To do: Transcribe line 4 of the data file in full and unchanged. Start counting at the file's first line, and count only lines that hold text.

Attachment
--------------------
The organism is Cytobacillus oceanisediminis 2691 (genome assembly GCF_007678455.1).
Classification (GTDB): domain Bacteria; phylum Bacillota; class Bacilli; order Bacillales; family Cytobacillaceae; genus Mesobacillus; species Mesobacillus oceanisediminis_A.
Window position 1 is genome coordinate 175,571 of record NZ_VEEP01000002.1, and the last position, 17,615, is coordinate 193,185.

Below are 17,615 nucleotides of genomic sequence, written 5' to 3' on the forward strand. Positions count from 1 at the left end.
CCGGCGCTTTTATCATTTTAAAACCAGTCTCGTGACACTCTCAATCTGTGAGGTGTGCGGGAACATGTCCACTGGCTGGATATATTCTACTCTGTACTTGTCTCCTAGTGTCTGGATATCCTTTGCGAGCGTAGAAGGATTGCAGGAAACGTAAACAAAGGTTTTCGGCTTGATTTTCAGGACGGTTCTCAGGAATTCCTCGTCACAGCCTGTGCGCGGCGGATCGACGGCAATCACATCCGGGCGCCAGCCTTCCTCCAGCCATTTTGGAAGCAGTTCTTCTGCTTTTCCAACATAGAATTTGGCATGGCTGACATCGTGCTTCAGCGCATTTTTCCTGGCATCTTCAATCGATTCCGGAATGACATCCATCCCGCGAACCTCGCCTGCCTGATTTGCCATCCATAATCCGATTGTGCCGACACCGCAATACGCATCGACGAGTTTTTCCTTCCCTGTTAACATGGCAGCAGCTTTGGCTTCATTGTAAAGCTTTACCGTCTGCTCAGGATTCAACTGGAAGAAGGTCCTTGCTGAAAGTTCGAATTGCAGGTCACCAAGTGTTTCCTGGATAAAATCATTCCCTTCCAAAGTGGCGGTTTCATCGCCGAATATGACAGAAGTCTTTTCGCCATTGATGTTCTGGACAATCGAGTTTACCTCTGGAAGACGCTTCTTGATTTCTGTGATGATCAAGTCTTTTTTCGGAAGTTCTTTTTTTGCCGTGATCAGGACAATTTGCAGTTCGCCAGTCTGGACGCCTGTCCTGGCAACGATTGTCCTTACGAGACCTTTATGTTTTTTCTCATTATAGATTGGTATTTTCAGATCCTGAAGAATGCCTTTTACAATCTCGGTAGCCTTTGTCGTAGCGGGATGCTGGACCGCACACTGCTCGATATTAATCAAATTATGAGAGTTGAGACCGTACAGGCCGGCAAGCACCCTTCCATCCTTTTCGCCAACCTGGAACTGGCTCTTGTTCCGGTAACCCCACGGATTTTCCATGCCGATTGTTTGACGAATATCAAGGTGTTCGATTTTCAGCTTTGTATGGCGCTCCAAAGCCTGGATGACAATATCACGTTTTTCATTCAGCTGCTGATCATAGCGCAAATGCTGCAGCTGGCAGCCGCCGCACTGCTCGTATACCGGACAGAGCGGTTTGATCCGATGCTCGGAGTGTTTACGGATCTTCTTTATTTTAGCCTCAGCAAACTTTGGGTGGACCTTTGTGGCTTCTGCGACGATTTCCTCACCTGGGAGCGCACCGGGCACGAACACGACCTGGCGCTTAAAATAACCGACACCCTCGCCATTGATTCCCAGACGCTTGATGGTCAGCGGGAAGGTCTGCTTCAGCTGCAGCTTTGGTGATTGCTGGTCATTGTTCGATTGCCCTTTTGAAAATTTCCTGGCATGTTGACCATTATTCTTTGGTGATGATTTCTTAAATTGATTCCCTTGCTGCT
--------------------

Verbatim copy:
Below are 17,615 nucleotides of genomic sequence, written 5' to 3' on the forward strand. Positions count from 1 at the left end.